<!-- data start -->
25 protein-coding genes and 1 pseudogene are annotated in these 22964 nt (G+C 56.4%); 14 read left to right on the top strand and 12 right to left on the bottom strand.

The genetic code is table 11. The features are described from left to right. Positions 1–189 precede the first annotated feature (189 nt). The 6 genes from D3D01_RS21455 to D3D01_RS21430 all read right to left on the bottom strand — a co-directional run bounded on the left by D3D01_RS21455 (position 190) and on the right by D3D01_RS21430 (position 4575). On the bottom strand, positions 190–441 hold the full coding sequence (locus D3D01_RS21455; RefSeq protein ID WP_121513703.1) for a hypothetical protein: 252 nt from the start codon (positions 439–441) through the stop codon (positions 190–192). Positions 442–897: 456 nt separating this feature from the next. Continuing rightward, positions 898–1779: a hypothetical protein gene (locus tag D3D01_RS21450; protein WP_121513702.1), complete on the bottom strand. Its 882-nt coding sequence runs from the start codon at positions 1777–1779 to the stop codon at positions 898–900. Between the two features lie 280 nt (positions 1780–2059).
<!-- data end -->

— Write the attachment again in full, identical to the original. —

25 protein-coding genes and 1 pseudogene are annotated in these 22964 nt (G+C 56.4%); 14 read left to right on the top strand and 12 right to left on the bottom strand.

The genetic code is table 11. The features are described from left to right. Positions 1–189 precede the first annotated feature (189 nt). The 6 genes from D3D01_RS21455 to D3D01_RS21430 all read right to left on the bottom strand — a co-directional run bounded on the left by D3D01_RS21455 (position 190) and on the right by D3D01_RS21430 (position 4575). On the bottom strand, positions 190–441 hold the full coding sequence (locus D3D01_RS21455; RefSeq protein ID WP_121513703.1) for a hypothetical protein: 252 nt from the start codon (positions 439–441) through the stop codon (positions 190–192). Positions 442–897: 456 nt separating this feature from the next. Continuing rightward, positions 898–1779: a hypothetical protein gene (locus tag D3D01_RS21450; protein WP_121513702.1), complete on the bottom strand. Its 882-nt coding sequence runs from the start codon at positions 1777–1779 to the stop codon at positions 898–900. Between the two features lie 280 nt (positions 1780–2059).